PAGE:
I thank my right hon. Friend and parliamentary neighbour for giving way and I agree with everything he has said. Does he accept that what is happening in our constituencies is, in effect, a form of social cleansing of those on housing benefit, who cannot afford to pay the gap between the benefit level and their rent and are thus forced to leave, which is damaging to all our communities, families and schools and to everything about London life?
I agree entirely with my hon. Friend. I think I invented the phrase “social cleansing” and sometimes I refer to it as the lowland clearances, which might be of interest to our colleagues in Scotland.
A headline in The Sunday Times stated: “Buy-to-let returns top 10 % a year: Investors piling into the market as yields soar”. The supply is not soaring, but the yields are and it is time we shifted the balance in favour of the tenants, with greater security, and longer tenancies. I believe that we cannot afford to avoid introducing rent controls. In fact, I would go further and say that there should be a progressive reduction in the level of some of the rents and that, in future, rent increases should be tied to wage levels.
We of course have the problem of the massive increase in house prices, which is a major factor in the rise in rents. One of the biggest factors is foreign buyers. Some of them buy property in London to live in, but they are a small minority, because most of them now buy residential property simply as an investment that they leave empty. To read another Evening Standard headline, “Super-rich from overseas flock to buy homes in London”. They do not intend to use them as homes; they are simply an investment that is better than putting their money in gold. They cause a double damage or blow to people in London: they drive up prices; and they take a lot of housing out of supply, because the places that they buy and do not occupy could otherwise be occupied by other people.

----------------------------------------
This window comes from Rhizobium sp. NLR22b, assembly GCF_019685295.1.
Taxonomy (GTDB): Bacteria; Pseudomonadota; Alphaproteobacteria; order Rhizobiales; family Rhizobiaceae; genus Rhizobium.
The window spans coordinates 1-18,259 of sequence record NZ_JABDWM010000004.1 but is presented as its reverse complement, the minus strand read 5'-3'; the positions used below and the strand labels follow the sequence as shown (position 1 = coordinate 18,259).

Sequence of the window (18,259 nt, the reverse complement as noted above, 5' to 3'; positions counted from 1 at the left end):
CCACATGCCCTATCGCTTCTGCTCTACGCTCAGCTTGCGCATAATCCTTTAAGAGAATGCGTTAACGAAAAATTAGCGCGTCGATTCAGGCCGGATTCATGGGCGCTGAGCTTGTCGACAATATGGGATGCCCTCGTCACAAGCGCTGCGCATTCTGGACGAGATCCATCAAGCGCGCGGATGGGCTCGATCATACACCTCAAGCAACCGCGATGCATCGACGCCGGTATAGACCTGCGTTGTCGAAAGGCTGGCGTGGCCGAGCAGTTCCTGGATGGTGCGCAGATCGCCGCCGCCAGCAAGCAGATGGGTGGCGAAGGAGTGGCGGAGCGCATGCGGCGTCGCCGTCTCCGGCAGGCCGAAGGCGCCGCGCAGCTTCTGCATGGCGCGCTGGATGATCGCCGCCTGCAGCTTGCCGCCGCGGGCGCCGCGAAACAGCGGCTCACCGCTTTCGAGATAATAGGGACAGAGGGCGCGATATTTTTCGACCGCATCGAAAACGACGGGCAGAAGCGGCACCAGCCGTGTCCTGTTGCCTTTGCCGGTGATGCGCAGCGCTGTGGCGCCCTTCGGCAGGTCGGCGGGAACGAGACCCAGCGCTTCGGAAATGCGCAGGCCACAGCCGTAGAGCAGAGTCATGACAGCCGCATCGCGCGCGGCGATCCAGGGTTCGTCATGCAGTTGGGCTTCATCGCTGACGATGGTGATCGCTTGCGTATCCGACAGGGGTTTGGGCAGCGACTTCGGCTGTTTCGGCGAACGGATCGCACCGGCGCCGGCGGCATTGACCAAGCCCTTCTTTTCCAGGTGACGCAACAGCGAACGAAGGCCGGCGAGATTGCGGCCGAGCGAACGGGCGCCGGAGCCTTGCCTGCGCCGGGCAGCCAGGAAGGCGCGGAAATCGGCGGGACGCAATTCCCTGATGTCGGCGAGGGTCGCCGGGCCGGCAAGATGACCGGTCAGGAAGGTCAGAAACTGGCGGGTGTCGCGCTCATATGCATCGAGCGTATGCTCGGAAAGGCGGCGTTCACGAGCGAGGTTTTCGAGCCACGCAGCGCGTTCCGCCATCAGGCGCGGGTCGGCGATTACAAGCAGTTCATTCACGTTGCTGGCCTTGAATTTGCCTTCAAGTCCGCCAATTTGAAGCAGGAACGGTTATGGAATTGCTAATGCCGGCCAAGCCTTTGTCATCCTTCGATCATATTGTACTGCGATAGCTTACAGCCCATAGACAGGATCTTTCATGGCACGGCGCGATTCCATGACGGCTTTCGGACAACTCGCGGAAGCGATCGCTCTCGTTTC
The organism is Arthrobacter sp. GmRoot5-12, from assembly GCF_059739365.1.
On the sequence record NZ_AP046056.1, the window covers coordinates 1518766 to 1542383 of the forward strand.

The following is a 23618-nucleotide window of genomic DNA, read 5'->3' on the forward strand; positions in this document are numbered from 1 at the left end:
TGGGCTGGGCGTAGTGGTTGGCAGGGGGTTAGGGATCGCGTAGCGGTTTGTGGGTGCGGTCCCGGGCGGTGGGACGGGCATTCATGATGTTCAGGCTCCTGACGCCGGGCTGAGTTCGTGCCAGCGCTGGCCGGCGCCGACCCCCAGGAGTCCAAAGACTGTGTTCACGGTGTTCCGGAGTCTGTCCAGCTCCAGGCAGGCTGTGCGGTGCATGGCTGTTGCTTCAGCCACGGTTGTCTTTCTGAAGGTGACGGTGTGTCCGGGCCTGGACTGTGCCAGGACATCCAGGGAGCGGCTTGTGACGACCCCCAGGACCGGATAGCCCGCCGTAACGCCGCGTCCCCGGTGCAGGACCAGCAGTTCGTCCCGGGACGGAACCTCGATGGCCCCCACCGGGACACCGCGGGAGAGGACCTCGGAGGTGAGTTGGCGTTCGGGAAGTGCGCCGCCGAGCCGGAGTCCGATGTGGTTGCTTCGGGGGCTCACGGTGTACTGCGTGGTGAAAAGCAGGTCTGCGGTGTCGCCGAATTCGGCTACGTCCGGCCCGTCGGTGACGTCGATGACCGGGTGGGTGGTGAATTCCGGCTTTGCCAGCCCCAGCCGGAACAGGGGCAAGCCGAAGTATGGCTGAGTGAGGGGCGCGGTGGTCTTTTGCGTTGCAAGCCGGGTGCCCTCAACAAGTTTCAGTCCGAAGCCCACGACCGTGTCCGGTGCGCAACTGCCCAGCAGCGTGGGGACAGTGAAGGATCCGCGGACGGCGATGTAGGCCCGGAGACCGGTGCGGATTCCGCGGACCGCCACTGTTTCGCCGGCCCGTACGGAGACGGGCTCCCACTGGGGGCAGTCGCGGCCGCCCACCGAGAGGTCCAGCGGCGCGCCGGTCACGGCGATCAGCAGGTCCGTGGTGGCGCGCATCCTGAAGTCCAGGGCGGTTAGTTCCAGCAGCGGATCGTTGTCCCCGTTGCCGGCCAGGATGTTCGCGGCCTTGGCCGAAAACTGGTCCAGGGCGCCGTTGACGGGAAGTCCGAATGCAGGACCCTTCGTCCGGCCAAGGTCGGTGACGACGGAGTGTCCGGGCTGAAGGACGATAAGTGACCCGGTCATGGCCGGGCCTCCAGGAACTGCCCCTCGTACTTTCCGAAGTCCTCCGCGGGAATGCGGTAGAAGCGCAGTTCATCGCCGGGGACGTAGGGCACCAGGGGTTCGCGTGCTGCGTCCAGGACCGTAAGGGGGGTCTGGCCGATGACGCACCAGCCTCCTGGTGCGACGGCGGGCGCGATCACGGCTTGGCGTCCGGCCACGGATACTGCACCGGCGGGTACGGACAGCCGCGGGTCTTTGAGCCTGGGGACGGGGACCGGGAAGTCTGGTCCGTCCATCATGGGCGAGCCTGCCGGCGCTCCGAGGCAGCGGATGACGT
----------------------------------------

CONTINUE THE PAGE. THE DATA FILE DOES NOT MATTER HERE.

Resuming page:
We cannot stop EU citizens buying residential property in this country, but we can stop other people doing so. The Government have established a precedent, because they have said that a private landlord must not let to a tenant who is not lawfully in the United Kingdom. I believe that we should change the law so that people cannot sell residential property to somebody who is not entitled to be in the United Kingdom. That would have a dampening effect on these massive rises in house prices.